# Microsoft Azure must verify that you
# are authorized to configure the custom
# domain name to point to your web app.
# To verify authorization, create a CNAME
# resource record with your DNS provider
# that points from awverify.www.yourdomain.com
# to awverify.brisebois.azurewebsites.net. 

$recordSet = New-AzureRmDnsRecordSet -Name 'awverify' `
                                     -Zone $zone `
                                     -Ttl 60 `
                                     -RecordType CNAME

Add-AzureRmDnsRecordConfig -RecordSet $recordSet `
                           -Cname 'awverify.brisebois.azurewebsites.net'

Set-AzureRmDnsRecordSet -RecordSet $recordSet

Verification

It’s always nice to be able to verify that we’ve actually accomplished our goals. Using the Resolve-DnsName cmdlet allows us to do just that.

Resolve-DnsName -Name 'alexandrebrisebois.com' -Type ALL -DnsOnly

Name                        Type TTL   Section    PrimaryServer               NameAdministrator           SerialNumber
----                        ---- ---   -------    -------------               -----------------           ------------
alexandrebrisebois.com      SOA  3493  Answer     edge1.azuredns-cloud.net    msnhst.microsoft.com        9           

Name      : alexandrebrisebois.com
QueryType : NS
TTL       : 3493
Section   : Answer
NameHost  : ns2-05.azure-dns.net

Name      : alexandrebrisebois.com
QueryType : NS
TTL       : 3493
Section   : Answer
NameHost  : sn1clddns01

Name      : alexandrebrisebois.com
QueryType : NS
TTL       : 3493
Section   : Answer
NameHost  : ns1-05.azure-dns.com

Name      : alexandrebrisebois.com
QueryType : NS
TTL       : 3493
Section   : Answer
NameHost  : ns4-05.azure-dns.info

Name      : alexandrebrisebois.com
QueryType : NS
TTL       : 3493
Section   : Answer
NameHost  : ns3-05.azure-dns.org

Azure DNS Resources

17 responses to Moving to Azure DNS

  1. 

    The Resolve-DnsName cmdlet isn’t present on older systems, even if they have WMF 4.0 installed. Instead you can use this:

    Like

  2. 

    Hi John,

    Thanks for your article. I used it to get my first domain setup. But I noticed I needed a bit more of a visual tool. And decided to write one!

    Hopefully of interest to others as well: I just put it up on GitHub: https://github.com/sandercox/AzureDNSManager and a binary can be found here: http://scox.nl/azure_dns_manager_v0.1.zip

    Cheers!

    Like

  3. 

    Name : alexandrebrisebois.com
    QueryType : NS
    TTL : 3493
    Section : Answer
    NameHost : sn1clddns01

    NameHost are not FQDN ?????

    Like

  4. 

    Alexandre, thanks for your post, far far better from MS documentation.
    Although this processes (Azure) is the worse method I’ve ever worked do manage DNS configuration.
    A regular task that could consume just few minutes, I’ve already spent 6 hours and not seem be corrected configured.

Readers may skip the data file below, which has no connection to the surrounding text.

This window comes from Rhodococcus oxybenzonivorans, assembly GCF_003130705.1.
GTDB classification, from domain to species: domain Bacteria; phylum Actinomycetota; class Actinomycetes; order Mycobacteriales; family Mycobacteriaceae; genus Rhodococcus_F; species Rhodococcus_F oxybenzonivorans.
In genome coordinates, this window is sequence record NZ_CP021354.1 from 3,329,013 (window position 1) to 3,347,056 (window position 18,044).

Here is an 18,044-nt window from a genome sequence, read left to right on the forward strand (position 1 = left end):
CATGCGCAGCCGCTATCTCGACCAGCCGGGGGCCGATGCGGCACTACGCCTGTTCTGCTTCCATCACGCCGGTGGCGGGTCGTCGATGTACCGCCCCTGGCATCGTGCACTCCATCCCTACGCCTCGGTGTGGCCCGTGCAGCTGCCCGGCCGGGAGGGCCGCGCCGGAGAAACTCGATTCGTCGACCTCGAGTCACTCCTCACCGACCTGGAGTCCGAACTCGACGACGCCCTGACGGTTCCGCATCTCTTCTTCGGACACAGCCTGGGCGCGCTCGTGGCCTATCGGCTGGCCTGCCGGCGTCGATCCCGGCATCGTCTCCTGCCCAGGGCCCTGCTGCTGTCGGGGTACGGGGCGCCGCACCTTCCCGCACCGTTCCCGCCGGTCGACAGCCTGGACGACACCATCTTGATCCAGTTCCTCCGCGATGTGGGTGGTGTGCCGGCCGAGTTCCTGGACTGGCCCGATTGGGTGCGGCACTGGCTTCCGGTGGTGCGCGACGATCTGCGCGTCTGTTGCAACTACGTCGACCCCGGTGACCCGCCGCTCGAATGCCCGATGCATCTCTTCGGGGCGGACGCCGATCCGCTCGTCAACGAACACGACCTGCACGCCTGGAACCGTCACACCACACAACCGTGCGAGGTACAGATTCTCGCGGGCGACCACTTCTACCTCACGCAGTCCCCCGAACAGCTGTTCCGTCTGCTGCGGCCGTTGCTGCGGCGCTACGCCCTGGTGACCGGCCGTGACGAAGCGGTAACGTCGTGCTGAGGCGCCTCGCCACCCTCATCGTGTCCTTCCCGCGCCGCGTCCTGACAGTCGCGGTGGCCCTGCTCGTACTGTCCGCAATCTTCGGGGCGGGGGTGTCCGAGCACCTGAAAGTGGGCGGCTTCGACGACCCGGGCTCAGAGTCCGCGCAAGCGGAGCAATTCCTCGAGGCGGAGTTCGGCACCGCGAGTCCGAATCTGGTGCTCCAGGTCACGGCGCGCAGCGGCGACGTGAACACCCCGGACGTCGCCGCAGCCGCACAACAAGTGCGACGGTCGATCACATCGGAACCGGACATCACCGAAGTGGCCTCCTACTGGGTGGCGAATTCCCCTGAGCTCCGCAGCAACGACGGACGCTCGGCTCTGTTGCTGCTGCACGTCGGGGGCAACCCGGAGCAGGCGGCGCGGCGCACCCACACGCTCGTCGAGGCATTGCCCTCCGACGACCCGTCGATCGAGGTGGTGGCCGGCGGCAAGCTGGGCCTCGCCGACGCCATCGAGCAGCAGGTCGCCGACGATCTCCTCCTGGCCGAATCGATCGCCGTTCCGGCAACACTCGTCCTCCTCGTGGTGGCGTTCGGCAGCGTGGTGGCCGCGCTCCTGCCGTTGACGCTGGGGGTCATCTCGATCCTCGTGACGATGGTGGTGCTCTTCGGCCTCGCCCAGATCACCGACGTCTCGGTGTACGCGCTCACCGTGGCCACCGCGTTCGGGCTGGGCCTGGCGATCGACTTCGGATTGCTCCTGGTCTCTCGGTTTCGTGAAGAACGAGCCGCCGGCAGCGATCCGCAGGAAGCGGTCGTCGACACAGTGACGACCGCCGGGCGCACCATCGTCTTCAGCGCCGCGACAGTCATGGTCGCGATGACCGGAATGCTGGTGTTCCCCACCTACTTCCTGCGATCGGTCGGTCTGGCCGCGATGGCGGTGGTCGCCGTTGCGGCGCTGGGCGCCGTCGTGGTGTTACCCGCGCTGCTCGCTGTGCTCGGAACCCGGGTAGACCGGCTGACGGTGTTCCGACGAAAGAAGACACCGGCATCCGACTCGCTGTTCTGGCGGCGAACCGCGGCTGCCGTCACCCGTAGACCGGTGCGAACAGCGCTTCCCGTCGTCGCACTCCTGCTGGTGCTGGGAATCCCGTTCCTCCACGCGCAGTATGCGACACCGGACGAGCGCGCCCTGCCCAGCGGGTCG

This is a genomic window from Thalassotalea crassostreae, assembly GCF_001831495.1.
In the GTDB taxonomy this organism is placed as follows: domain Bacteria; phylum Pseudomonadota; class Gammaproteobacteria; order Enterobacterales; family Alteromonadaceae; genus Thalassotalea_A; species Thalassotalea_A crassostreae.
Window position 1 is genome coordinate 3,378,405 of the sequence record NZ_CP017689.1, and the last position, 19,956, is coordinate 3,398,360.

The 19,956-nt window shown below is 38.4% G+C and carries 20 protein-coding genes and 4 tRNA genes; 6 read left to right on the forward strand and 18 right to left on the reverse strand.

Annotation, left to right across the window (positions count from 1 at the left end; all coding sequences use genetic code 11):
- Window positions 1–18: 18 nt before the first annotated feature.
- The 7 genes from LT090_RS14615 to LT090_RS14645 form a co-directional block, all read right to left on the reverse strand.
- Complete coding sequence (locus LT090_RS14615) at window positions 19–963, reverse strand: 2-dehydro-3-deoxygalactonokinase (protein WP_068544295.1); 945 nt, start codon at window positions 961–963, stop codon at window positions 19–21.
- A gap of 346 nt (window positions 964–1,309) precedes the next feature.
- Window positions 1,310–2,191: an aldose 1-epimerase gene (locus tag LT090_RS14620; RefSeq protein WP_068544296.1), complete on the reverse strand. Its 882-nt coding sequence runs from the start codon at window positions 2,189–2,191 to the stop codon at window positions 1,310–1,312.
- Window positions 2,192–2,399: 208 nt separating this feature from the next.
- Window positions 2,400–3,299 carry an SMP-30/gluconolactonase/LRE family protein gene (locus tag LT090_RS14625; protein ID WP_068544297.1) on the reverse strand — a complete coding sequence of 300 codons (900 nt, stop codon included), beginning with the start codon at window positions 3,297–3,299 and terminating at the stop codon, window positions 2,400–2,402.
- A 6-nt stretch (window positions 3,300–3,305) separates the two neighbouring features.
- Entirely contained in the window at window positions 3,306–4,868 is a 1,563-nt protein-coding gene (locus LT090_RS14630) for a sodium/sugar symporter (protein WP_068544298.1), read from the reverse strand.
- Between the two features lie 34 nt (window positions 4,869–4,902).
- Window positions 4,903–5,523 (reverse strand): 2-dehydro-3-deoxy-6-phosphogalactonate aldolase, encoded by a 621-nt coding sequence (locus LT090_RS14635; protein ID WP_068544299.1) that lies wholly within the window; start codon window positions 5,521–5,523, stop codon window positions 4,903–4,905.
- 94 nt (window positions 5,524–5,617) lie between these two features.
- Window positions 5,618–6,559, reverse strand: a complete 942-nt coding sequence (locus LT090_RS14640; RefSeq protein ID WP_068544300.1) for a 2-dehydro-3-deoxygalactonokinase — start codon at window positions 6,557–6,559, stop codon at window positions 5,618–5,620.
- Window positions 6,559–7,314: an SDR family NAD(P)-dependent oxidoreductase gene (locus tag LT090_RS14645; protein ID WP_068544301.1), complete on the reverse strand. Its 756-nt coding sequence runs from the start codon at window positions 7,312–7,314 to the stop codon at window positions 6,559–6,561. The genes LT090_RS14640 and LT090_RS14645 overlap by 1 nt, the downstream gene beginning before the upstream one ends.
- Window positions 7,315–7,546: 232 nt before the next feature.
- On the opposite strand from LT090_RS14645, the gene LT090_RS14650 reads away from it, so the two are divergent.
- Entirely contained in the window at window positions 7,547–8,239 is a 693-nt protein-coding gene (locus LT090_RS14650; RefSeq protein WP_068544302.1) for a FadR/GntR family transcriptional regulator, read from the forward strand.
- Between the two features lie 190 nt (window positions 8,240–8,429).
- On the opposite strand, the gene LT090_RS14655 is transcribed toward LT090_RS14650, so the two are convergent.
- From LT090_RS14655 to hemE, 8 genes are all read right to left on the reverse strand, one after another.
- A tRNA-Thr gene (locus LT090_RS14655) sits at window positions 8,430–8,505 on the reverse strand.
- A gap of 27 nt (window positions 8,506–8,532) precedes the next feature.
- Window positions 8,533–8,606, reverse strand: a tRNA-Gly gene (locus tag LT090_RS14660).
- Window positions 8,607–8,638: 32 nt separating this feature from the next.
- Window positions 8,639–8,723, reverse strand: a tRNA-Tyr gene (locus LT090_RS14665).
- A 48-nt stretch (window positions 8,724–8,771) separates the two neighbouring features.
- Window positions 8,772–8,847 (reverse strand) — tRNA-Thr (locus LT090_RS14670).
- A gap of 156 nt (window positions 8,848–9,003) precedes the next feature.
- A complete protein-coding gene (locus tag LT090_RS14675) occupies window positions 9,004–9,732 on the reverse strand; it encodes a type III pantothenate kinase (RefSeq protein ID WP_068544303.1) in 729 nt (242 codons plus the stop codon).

Like

  5. 

    Any thoughts on RESOLVE DNS results?
    Thanks,

    Resolve-DnsName : businessmind.com.br : DNS server failure
    At line:1 char:1
    + Resolve-DnsName -Name ‘businessmind.com.br’ -Type ALL -DnsOnly
    + ~~~~~~~~~~~~~~~~~~~~~~~~~~~~~~~~~~~~~~~~~~~~~~~~~~~~~~~~~~~~~~
    + CategoryInfo : ResourceUnavailable: (businessmind.com.br:String) [Resolve-DnsNam
    + FullyQualifiedErrorId : RCODE_SERVER_FAILURE,Microsoft.DnsClient.Commands.ResolveDnsName

    Like

  6. 

    Alexandre, the creation of A record seems missing the final command to add it.
    My script that worked is:
    $recordSet = New-AzureDnsRecordSet -Name ‘@’ -Zone $zone -Ttl 60 -RecordType A
    Add-AzureDnsRecordConfig -RecordSet $recordSet -Ipv4Address ‘137.117.xxx.xxx’
    Set-AzureDnsRecordSet -RecordSet $recordSet

    Liked by 1 person

  7. 

    Is there a UI for this? .. know of anyone that has done anything against the API to produce one maybe?

    Like

  8. 

    Alexandre,

    Do you have any thought about subdomain configuration?

    I created I new zone like “mysub.mydomain.com” but when I test it using
    Resolve-DnsName -Name “mysub.mydomain.com” -Type ALL -DnsOnly
    It shows “DNS name does not exist”

    I need this subdomain to manage MX record only (for SendGrid parsing).

    Like

    • 

      Never mind, I found the correct way for subdomain MX:
      $rs = New-AzureDnsRecordSet -Name “mysubdomain” -RecordType MX -Zone $zone -Ttl 60
      Add-AzureDnsRecordConfig -RecordSet $rs -Exchange “mx.sendgrid.net” -Preference 5
      Set-AzureDnsRecordSet -RecordSet $rs

      Like

      • 

        Hi,
        I created a zone on last thursday evening. If I try to relsove my zone with NS of Microsoft Server it resolves. Its a free trial subcription. But not with 8.8.8.8 and 4.4.2.2. How much time does it takes to reflect.

        Like

        • 

          Hi, the inside Azure is pretty fast. Then from the outside world, it depends on many different variables. Essentially DNS propagation can take up to 48 hours. Have you checked from a VM hosted on Azure?

          Like

Trackbacks and Pingbacks:

  1. Luper's Learnings - Azure Technical Community for Partners (August 2015) - Luper’s Learnings - Site Home - TechNet Blogs - September 4, 2015

    […] Brisebois posted Moving to Azure DNS which details his experience using Microsoft Azure DNS. This prompted me to find a couple other […]